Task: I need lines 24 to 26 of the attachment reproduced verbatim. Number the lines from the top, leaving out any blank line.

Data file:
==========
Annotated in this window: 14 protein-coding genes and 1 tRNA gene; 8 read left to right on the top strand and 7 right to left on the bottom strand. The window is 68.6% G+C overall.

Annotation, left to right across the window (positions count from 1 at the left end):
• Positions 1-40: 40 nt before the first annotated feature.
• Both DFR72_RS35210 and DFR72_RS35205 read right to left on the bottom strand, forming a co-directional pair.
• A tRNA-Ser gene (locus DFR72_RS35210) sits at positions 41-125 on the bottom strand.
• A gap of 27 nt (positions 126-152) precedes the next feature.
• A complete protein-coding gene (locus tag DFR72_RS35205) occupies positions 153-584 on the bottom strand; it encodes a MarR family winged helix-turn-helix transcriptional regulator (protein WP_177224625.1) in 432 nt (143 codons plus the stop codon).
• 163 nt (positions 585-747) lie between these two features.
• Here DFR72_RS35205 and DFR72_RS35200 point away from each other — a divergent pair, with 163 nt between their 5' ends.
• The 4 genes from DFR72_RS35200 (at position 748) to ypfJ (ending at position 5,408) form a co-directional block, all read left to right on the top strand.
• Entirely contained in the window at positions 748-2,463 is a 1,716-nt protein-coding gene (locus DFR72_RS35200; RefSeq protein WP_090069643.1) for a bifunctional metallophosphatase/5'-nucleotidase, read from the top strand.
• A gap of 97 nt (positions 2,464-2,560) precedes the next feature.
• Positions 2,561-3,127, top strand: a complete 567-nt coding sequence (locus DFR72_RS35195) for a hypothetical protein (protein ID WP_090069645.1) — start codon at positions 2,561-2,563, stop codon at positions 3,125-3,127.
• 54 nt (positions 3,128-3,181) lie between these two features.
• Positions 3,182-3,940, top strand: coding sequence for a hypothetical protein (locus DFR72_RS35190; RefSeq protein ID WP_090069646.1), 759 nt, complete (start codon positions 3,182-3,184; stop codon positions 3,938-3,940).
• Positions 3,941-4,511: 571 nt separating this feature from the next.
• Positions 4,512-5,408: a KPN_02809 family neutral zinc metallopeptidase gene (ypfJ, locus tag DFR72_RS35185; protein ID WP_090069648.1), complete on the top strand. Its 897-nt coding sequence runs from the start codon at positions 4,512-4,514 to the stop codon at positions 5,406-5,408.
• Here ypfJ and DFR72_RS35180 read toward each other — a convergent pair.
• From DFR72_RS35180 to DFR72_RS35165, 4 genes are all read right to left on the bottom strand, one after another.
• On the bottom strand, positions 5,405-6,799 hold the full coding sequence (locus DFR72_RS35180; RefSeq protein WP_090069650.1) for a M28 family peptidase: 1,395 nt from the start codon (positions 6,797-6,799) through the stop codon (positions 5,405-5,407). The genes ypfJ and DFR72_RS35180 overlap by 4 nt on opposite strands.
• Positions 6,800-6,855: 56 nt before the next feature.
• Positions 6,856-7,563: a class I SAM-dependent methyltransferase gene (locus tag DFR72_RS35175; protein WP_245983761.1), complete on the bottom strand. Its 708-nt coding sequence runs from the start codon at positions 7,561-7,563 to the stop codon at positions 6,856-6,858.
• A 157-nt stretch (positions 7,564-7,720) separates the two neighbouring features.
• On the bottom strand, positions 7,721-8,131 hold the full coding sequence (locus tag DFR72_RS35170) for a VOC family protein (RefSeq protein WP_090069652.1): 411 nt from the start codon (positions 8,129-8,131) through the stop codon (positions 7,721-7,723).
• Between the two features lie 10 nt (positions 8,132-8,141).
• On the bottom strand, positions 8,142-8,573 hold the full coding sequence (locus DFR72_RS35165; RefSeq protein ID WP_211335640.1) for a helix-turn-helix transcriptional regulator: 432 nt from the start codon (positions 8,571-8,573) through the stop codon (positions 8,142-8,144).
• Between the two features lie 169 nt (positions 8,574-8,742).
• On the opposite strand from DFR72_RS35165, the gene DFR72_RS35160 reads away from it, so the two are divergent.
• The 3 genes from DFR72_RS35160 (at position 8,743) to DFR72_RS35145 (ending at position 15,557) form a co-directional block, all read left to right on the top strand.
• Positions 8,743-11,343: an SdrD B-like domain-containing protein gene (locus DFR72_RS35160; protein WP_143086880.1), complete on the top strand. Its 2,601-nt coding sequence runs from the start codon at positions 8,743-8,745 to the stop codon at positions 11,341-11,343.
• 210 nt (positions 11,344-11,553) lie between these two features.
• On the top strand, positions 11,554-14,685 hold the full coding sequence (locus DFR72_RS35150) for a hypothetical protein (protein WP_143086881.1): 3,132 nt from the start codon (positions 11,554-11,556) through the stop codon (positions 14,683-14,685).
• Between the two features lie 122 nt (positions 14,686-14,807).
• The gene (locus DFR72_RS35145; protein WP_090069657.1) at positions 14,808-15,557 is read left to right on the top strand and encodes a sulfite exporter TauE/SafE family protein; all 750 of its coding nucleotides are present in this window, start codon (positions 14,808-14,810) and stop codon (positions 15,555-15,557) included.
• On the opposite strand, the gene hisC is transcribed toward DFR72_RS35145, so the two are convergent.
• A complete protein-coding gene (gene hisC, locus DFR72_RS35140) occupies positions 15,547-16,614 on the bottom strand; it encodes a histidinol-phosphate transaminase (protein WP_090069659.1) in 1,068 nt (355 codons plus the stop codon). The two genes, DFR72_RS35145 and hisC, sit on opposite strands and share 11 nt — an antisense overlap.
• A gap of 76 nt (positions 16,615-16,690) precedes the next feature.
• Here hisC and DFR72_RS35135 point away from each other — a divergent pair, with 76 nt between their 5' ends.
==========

• On the bottom strand, positions 7,721-8,131 hold the full coding sequence (locus tag DFR72_RS35170) for a VOC family protein (RefSeq protein WP_090069652.1): 411 nt from the start codon (positions 8,129-8,131) through the stop codon (positions 7,721-7,723).
• Between the two features lie 10 nt (positions 8,132-8,141).
• On the bottom strand, positions 8,142-8,573 hold the full coding sequence (locus DFR72_RS35165; RefSeq protein ID WP_211335640.1) for a helix-turn-helix transcriptional regulator: 432 nt from the start codon (positions 8,571-8,573) through the stop codon (positions 8,142-8,144).